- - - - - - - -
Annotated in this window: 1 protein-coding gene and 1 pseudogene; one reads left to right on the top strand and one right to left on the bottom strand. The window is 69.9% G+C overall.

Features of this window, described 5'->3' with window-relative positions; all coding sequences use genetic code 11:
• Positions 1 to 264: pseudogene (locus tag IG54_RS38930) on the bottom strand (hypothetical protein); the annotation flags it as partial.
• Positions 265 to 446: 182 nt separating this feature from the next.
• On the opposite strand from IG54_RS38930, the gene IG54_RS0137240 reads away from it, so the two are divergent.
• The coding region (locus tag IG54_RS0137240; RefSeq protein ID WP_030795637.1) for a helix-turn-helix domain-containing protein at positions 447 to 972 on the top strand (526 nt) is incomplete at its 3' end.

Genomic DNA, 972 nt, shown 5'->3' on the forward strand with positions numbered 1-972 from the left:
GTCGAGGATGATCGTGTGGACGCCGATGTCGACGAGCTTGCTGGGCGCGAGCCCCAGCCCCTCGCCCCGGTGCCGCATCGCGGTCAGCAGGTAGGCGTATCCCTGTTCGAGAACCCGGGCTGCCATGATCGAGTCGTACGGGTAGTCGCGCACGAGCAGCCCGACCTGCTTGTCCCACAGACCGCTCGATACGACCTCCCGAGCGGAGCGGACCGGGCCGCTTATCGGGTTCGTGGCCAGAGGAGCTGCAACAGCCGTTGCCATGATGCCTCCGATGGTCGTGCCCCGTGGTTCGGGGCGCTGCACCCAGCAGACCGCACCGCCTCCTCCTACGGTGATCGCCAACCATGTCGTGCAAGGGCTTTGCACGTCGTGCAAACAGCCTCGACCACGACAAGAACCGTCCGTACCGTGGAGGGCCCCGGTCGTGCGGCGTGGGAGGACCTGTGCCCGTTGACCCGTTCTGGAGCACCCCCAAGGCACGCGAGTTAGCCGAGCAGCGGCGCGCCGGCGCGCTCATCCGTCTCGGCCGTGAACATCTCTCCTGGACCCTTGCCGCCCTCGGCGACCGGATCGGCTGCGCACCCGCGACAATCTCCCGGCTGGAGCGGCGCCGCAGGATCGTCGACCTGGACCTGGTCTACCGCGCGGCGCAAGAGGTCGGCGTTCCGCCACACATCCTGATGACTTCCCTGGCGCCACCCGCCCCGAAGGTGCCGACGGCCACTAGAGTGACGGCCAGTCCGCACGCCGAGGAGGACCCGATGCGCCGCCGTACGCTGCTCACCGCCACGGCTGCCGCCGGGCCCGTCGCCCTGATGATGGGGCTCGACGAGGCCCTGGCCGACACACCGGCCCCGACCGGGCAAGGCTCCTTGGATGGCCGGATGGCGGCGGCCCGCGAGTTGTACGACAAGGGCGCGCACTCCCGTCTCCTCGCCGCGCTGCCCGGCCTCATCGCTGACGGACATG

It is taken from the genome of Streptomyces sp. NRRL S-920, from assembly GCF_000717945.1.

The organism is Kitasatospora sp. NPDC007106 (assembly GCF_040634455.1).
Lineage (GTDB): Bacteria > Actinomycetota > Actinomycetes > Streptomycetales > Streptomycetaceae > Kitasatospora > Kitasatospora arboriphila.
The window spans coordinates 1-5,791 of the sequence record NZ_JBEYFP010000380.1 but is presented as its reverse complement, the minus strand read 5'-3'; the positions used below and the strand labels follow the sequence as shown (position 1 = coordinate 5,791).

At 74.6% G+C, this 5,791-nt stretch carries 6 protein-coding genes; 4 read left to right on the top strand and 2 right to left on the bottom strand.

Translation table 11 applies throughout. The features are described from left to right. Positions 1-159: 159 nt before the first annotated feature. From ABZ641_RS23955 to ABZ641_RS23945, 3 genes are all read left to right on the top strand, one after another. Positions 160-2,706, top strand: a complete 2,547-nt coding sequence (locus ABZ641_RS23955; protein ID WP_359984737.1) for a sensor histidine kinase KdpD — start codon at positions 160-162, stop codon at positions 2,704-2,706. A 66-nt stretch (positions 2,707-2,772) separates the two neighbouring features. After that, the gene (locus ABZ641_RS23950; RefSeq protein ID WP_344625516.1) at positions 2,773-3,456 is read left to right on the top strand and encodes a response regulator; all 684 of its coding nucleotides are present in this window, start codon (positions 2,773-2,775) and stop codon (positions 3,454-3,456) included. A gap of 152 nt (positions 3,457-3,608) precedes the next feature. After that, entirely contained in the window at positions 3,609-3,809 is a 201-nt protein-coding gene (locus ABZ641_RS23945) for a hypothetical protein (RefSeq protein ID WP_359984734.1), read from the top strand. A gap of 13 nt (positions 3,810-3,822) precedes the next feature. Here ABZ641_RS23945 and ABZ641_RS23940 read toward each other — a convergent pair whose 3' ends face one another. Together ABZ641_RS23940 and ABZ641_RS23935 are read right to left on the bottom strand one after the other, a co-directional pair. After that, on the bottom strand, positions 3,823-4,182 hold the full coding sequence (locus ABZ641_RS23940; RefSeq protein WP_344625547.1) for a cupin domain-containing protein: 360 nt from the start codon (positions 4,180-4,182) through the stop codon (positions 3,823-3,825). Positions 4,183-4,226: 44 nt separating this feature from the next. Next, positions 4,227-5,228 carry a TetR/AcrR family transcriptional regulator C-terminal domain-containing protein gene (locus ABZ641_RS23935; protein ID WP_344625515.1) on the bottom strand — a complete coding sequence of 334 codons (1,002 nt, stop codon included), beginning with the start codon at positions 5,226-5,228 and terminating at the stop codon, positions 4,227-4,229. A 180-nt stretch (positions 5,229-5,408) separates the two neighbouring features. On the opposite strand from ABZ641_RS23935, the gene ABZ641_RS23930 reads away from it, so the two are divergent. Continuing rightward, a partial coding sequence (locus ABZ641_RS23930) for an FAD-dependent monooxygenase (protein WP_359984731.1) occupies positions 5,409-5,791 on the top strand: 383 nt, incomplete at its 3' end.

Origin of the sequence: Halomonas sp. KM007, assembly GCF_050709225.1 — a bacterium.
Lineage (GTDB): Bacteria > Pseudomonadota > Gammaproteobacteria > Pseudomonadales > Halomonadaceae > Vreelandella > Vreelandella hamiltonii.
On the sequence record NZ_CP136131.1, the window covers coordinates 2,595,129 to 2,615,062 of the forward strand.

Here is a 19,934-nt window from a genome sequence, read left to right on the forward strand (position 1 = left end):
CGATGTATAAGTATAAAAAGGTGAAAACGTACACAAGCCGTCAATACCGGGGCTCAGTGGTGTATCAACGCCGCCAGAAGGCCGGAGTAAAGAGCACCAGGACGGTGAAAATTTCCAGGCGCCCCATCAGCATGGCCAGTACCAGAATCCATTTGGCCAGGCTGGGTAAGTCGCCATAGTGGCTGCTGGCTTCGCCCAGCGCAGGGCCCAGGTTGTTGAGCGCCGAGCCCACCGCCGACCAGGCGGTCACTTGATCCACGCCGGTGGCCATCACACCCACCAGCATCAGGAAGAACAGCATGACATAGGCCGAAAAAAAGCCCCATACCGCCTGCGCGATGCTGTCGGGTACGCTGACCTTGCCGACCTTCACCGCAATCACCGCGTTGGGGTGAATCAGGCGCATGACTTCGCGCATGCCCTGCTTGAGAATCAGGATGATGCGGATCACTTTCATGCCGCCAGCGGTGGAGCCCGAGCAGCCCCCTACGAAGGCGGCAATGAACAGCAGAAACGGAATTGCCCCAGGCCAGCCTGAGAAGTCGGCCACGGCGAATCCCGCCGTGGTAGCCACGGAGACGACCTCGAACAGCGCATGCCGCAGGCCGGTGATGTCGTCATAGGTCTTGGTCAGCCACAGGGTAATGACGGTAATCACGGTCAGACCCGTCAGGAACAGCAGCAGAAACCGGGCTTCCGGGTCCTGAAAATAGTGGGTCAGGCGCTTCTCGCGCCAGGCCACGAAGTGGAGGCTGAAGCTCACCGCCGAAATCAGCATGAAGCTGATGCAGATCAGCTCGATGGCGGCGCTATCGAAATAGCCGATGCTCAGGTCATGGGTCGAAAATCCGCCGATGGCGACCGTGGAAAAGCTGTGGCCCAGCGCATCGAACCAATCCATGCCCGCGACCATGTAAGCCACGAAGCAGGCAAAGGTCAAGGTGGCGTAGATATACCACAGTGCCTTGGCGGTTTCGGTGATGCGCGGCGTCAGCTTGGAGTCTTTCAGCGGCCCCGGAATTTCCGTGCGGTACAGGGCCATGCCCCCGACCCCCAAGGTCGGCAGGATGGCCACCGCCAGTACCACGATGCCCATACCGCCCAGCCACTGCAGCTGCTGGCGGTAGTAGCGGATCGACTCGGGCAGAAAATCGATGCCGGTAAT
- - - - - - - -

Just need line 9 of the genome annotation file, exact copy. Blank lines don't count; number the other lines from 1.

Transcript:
It is taken from the genome of Streptomyces sp. NRRL S-920, from assembly GCF_000717945.1.